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Kenny Abdo

What's so good?
By | | Total plays: 2,297

Old School. New School. Who gives a shit? If I'm going to be honest with you and myself, I've never actually been exposed to Public Enemy. I hate admitting it. Haaaate it. The closest I've come is Flavor Flav's handsome VH1 catalogue and the shirt John Connor wears in Terminator 2.

Yet, on Wednesday night, I became a believer. Public Enemy busted onto stage with the enthusiasm of their first promoted gig, pumping a fist in the air, proclaiming that they weren't messing around. Don't believe the hype? You don't have to.  Just pop on one of the many records from PE and you'll realize that behind the sampled drumbeats and dangling clocks, there is a deeper message demanding to be heard.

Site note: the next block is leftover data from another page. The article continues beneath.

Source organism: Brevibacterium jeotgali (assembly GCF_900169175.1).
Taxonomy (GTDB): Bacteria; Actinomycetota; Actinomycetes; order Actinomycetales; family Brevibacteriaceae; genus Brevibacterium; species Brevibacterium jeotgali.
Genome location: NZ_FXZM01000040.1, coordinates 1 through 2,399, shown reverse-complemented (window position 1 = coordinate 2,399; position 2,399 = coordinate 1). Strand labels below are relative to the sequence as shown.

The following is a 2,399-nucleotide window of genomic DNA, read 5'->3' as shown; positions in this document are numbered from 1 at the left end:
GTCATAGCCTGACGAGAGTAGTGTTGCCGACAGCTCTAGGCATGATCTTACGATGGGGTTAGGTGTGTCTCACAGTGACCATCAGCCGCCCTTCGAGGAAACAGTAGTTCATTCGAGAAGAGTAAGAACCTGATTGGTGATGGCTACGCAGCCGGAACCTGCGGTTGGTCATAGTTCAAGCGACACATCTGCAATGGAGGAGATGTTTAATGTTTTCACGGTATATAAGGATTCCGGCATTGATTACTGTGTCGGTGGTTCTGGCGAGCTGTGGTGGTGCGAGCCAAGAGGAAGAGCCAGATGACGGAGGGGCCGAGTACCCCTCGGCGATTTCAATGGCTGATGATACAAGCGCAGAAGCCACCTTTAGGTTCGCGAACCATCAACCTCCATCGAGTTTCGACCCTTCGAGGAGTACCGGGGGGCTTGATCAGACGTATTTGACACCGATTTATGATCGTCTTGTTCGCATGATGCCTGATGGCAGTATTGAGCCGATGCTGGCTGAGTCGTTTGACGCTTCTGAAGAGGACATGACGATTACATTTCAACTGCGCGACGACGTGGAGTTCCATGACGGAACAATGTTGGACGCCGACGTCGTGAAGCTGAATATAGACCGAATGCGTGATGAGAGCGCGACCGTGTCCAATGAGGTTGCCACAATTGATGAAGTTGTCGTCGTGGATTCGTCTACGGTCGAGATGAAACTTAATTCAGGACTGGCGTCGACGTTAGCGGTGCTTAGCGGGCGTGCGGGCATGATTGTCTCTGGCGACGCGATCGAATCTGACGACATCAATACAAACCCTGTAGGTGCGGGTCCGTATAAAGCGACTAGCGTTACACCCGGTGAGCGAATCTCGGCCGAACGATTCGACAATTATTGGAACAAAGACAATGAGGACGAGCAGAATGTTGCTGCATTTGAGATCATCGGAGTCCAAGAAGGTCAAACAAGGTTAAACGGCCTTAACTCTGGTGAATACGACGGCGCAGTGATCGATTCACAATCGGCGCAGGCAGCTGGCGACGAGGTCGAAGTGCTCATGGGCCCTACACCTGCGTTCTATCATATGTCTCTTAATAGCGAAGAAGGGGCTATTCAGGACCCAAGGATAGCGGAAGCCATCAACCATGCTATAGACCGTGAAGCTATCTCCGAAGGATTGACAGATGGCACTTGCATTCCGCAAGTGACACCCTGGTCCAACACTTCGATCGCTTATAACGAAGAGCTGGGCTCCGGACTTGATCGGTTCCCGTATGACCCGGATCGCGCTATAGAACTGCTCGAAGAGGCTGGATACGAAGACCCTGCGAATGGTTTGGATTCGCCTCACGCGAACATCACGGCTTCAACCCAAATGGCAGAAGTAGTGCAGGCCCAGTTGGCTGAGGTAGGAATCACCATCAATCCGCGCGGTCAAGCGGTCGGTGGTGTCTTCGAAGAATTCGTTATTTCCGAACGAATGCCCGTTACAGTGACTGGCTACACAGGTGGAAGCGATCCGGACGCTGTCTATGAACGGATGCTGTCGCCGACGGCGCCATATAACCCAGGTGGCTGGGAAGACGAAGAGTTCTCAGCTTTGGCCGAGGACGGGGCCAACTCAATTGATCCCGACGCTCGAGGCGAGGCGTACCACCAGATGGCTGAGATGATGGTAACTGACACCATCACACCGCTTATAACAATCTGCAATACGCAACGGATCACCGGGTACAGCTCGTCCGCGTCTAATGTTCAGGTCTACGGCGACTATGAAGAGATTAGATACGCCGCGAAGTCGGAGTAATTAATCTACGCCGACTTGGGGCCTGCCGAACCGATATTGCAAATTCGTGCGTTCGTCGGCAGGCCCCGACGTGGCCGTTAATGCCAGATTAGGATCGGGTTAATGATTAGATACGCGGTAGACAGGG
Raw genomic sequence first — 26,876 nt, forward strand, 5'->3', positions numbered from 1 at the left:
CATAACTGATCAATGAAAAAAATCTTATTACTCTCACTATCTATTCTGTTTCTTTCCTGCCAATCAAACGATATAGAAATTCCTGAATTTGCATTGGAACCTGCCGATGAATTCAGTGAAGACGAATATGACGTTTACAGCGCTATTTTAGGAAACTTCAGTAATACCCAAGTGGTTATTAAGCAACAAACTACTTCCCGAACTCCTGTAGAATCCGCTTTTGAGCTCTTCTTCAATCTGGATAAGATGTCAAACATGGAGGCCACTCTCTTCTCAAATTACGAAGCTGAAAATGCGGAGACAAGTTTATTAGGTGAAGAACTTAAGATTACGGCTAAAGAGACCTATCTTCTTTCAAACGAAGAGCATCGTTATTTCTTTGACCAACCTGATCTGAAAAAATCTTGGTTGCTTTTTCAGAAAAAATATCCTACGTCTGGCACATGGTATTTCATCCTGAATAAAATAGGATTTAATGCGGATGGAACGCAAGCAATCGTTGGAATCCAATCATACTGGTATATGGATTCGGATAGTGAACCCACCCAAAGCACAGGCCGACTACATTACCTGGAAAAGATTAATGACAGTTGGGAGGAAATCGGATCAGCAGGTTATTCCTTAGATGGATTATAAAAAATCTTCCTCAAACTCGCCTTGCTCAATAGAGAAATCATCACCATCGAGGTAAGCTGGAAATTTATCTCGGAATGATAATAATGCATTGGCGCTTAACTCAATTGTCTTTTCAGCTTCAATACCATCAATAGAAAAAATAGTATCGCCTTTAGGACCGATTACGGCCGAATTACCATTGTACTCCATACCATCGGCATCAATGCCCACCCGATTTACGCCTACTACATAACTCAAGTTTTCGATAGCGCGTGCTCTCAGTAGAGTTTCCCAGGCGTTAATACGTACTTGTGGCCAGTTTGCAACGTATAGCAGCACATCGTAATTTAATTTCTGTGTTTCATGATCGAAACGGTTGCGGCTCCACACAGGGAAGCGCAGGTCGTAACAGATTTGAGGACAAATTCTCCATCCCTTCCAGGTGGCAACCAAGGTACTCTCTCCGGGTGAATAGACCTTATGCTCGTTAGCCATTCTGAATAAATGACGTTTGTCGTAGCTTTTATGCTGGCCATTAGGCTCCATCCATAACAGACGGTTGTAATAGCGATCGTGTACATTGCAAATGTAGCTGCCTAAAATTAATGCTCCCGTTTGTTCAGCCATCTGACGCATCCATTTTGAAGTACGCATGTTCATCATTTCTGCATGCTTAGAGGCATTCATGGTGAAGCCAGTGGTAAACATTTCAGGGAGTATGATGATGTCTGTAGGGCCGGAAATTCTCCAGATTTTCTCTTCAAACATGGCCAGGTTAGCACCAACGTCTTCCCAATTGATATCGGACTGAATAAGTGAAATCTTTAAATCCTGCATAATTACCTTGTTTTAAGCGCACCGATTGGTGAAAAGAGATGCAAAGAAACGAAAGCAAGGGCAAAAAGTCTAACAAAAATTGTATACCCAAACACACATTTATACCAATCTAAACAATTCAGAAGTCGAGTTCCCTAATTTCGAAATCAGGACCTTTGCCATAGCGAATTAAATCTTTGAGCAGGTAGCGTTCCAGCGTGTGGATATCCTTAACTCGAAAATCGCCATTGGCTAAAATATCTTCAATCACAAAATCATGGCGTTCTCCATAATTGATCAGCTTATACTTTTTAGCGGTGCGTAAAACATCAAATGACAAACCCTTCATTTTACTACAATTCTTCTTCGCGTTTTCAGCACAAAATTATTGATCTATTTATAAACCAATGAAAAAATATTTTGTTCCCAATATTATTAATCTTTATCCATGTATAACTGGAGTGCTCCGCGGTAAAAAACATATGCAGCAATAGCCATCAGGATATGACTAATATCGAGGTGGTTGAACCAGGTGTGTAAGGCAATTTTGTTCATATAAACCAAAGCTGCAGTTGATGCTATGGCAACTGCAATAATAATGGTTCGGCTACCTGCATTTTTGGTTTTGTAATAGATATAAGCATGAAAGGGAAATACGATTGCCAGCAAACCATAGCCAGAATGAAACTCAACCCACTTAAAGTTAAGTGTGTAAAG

Smack dab in the middle of the "Hip Hop Gods Tour," featuring a towering line-up of Monie Love (keeping it all together at 42, mind you) rocking an RGIII jersey and Leaders of the New School dominating Scenario, Public Enemy validated just why they were headlining.

Flav put the hype in hyper, bouncing back and forth across the stage like a 5-year-old who just took a giant whiff from a bag of paint thinner.  Chuck D led the squad (including many gentleman wearing fatigues, whose soul purpose was to march with the beat of each cut) through the immense set list that any school, new or old, could have bounced to.

Attendance wasn't as teeming as one would expect for a headline claiming to house the Gods of Hip-Hop. Nonetheless, each group got on stage and gave command performances like it was a packed coliseum. And Public Enemy proved, after 30 years in the game, why they're still number one.

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